It is often noted that the modern human rights discourse is predominately a discourse of international law. Interest groups, nongovernmental organizations, major international organizations, and states all accept that the global human rights regime is a legal construct. Scholarly work on human rights also adopts a predominately legal approach, as shown by several surveys of the literature and the human rights curriculum at the university level. This article places international human rights law within the context of critique in an effort to explain the hegemony of law within the human rights discourse. It begins with a discussion of the nature of human rights discourse as it is practiced in the current world order. It then moves to introduce the idea of discipline in world order, in particular "market discipline," which provides the dominant set of values upon which international action is undertaken. An additional section looks at the tensions between international human rights law and the norms that describe "market discipline." Finally, the conclusion is that international human rights law offers a discourse of both freedom and domination.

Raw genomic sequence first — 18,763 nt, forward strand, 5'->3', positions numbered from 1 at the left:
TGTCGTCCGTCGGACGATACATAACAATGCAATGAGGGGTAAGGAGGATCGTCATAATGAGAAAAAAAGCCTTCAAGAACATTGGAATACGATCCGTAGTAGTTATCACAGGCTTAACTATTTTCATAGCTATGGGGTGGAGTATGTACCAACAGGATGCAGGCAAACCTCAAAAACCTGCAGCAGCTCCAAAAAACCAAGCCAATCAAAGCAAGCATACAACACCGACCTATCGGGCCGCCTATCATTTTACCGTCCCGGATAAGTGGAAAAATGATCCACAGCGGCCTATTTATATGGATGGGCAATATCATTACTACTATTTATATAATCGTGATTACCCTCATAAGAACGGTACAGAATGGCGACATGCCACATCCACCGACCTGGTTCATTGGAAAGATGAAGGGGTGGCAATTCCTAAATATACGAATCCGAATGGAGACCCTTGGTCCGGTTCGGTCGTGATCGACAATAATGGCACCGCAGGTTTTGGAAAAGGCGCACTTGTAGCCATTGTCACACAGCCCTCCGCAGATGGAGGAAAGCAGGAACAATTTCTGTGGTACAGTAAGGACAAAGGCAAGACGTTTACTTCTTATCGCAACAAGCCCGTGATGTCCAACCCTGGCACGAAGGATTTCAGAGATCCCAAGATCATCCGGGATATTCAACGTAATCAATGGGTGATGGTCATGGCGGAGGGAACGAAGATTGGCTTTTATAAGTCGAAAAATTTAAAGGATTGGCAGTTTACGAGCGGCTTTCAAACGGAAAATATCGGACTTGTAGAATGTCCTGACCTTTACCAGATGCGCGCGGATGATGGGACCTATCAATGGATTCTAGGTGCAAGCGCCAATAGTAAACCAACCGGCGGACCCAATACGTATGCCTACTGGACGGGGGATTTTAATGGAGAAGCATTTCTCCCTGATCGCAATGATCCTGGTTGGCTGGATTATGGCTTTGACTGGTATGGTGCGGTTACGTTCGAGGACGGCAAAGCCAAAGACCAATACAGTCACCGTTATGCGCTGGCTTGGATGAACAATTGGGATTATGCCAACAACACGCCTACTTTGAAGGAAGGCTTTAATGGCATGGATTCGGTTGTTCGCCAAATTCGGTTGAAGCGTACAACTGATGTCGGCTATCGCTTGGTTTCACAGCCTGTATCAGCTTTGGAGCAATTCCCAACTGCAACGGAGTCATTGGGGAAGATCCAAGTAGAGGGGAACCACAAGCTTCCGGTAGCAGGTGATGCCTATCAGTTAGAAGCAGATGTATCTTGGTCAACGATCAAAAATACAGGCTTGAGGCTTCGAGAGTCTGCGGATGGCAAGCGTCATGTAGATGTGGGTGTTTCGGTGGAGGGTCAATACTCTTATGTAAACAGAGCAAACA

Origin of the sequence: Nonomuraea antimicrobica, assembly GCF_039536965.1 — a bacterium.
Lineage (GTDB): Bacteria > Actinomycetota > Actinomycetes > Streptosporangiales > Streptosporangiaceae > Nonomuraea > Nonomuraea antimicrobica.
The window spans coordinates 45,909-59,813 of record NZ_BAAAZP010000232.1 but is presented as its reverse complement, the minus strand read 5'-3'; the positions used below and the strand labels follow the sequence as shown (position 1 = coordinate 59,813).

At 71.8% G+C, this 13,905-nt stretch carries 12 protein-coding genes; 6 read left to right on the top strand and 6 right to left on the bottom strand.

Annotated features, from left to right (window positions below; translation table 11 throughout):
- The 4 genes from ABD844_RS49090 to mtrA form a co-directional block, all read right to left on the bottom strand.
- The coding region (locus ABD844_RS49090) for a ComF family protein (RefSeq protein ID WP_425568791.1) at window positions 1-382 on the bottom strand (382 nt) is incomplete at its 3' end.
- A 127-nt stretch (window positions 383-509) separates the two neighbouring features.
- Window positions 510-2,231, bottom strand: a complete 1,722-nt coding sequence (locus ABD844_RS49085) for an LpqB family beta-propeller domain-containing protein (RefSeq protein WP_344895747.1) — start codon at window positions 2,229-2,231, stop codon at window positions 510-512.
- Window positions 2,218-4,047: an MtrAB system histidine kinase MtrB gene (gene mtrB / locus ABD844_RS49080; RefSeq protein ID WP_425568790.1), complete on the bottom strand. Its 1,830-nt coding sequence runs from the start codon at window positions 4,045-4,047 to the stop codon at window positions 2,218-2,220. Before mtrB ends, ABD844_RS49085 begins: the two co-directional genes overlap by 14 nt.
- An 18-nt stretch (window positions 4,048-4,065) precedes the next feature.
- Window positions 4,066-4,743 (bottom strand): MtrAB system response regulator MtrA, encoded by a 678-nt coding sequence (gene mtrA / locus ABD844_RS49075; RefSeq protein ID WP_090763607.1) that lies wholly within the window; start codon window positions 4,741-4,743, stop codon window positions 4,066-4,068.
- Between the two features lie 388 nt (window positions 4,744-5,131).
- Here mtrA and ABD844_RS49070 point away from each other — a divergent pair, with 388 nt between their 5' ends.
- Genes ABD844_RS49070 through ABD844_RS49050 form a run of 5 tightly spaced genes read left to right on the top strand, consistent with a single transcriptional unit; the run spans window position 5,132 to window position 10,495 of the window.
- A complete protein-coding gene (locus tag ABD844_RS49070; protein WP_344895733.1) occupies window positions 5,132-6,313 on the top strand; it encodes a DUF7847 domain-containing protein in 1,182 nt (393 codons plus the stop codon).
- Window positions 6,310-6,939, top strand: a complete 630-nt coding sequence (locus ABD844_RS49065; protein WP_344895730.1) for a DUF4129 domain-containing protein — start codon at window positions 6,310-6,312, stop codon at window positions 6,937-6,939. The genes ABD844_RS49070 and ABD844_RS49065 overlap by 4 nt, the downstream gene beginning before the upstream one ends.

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pp. 1046-1068
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